One of the top incoming freshman from Urban Meyer’s 2015 recruiting class will miss the next few weeks.
Mike Weber, the Detroit-native running back who famously flipped this offseason from Michigan to Ohio State, tore his meniscus during practice and will be sidelined the next three to four weeks, according to several Monday-night reports.
Weber was the seventh-rated running back in the Class of 2015, a four-star recruit according to Rivals. The No. 1 player in the state of Michigan, he committed to the Wolverines while Brady Hoke was still the head coach, but after Michigan’s season spiraled embarrassingly out of control last year, he announced his decommitment on Twitter right when Michigan surrendered a go-ahead touchdown to Maryland during a loss. He committed to the Buckeyes not long after.
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There was more drama with Weber when, after he signed his Letter of Intent to play for the Buckeyes, former Ohio State running backs coach Stan Drayton — who helped bring Weber to Ohio State — left to take a job with the Bears. That angered Weber, and Jim Harbaugh even slammed Ohio State on Twitter for the move. But everything was eventually smoothed over.
Unfortunately for Weber, more drama has hit, and after establishing himself as firmly in the competition to back up Heisman favorite Ezekiel Elliott this season, he will be sitting out for the next few weeks.
Tough news out of Evanston this morning: Northwestern announced that running back Jeremy Larkin will retire immediately after being diagnosed with cervical stenosis.
Cervical stenois is the narrowing of the spinal canal in one's neck, according to Mayo Clinic. Larkin's condition is thankfully not life-threatening, though it does prevent him from continuing to participate in the game of football.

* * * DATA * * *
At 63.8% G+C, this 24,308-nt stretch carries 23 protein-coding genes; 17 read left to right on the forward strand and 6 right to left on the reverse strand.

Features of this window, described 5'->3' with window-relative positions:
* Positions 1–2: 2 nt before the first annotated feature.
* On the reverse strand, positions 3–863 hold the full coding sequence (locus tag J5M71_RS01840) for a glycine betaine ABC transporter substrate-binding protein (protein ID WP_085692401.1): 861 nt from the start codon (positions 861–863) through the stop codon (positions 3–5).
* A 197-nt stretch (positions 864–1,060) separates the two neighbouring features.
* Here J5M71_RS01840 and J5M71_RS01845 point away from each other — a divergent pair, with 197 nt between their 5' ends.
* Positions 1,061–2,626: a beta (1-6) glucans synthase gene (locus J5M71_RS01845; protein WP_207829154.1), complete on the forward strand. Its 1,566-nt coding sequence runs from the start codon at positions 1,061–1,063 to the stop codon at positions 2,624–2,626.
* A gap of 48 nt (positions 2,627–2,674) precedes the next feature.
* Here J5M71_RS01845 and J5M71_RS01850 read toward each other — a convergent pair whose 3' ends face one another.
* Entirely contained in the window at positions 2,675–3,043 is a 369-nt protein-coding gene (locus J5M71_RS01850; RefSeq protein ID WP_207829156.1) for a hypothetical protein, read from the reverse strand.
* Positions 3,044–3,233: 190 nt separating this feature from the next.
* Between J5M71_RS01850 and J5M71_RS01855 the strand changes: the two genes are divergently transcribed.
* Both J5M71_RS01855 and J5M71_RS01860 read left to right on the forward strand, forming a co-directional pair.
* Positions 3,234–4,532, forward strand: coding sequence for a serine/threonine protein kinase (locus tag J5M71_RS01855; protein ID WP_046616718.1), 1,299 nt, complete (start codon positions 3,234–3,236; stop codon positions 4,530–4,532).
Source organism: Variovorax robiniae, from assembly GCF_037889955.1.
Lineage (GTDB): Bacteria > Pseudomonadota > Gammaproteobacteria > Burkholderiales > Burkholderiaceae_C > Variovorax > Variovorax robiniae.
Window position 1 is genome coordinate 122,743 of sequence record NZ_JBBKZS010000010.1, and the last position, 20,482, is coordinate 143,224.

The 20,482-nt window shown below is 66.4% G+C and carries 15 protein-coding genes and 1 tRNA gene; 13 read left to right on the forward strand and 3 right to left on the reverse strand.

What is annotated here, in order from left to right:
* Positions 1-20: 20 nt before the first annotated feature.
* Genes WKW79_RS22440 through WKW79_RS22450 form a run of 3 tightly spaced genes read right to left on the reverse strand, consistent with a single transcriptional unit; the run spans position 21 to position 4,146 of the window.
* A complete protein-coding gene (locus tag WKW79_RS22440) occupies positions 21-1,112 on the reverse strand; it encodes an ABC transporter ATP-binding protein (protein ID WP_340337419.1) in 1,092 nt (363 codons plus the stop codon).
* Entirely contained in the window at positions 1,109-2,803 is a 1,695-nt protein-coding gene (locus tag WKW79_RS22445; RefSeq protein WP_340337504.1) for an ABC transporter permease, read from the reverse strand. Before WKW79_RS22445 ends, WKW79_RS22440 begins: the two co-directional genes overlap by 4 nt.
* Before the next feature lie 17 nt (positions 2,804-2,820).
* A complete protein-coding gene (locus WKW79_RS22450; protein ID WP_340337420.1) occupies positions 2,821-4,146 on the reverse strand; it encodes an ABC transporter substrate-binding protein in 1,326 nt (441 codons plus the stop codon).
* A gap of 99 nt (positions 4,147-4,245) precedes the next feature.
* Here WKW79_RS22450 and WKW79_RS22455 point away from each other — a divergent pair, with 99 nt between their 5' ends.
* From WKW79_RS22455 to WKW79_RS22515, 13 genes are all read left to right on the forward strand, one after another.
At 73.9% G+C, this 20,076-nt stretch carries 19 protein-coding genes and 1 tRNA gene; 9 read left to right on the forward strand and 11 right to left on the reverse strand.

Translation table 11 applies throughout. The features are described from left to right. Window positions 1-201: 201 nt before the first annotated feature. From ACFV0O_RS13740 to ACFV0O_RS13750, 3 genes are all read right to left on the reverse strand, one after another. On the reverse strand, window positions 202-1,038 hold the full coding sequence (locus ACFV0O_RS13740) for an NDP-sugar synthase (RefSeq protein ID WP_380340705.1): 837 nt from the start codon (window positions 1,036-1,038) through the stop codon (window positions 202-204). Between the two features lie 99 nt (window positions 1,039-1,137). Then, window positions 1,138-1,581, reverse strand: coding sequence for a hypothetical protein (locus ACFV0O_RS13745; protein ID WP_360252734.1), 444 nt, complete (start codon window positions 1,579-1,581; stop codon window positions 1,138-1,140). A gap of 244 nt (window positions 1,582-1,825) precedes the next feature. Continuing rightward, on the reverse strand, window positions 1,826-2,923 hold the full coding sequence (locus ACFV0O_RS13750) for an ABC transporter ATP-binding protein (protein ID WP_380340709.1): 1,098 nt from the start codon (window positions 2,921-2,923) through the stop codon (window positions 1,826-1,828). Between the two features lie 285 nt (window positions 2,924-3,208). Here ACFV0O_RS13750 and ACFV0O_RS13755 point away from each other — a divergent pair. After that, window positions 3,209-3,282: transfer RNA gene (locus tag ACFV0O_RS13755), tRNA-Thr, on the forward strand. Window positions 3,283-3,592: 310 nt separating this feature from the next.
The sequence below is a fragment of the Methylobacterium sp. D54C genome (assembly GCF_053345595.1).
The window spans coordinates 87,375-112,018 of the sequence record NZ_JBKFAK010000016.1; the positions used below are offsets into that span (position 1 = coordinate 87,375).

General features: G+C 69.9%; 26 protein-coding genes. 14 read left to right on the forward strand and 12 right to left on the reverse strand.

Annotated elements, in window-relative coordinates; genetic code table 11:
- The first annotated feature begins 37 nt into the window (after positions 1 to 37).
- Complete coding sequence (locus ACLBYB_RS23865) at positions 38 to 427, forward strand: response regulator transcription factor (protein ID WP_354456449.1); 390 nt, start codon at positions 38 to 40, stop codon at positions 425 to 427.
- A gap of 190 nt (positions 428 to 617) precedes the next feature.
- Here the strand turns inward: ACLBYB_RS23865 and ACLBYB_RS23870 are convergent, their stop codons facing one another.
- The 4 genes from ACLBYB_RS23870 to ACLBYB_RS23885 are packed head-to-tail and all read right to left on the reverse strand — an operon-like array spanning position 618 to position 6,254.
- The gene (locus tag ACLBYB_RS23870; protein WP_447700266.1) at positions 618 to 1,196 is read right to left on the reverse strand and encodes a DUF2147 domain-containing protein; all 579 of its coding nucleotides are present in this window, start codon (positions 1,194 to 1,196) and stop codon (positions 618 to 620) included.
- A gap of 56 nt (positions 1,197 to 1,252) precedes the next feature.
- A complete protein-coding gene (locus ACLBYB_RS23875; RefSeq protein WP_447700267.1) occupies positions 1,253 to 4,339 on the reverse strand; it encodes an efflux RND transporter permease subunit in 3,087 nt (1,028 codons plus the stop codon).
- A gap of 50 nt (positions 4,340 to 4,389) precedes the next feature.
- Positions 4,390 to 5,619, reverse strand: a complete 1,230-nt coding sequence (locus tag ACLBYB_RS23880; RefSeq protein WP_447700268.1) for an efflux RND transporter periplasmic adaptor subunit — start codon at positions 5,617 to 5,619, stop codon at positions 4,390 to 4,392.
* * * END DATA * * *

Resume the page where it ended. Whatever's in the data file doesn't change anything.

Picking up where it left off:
"Football has been a lifelong passion and it has been a process to reconcile the fact I won't be on that field again, given I've played this game since I was five years old," Larkin said.
"I'm extremely appreciative of the Northwestern sports medicine and athletic training staffs for uncovering this condition, and for my coaches and the medical staff for always putting my health first.
"I came to this University to engage at the absolute highest level on the field and in the classroom, and I'm grateful for the opportunity to continue one of those while supporting my teammates from the sideline."
Head Coach Pat Fitzgerald called the news "heartbreaking."
"This is heartbreaking because I see every day how much Jeremy loves the game, loves his teammates, and loves to compete," Fitzgerald said in a statement. "But this is the absolute best possible outcome for him.
"The discovery of this condition allowed Jeremy and his family to make an informed decision for his long-term health and well-being. For those of us who have known Jeremy Larkin since his high school days, his future is exceptionally bright. I can't wait to see the impact he makes in our world."
Larkin is a sophomore from Cincinnati. He finishes his Northwestern career with 156 carries for 849 yards and 10 rushing touchdowns.
Former University of Illinois tennis star Kevin Anderson completed a marathon upset against an all-time great on the highest stage of professional tennis.
Anderson came back from two sets down to beat Roger Federer in Wimbledon’s quarterfinals 2-6, 6-7, 7-6, 6-4, 13-11 on Wednesday morning. He will play in the semifinals of the tournament for the first time in his career.
As a native of South Africa, Anderson played three seasons with the Fighting Illini and won the NCAA doubles championship during the 2005-06 season as a sophomore. The 32-year-old was a three-time All-American in singles at Illinois.
Now, as the eighth ranked singles player on the ATP World Tour, Anderson is a force to be reckoned with at the professional level. He made it all the way to the US Open final in 2017.
The former Illini star will look to keep his recent success going when he represents Illinois in the semifinals of Wimbledon this Friday.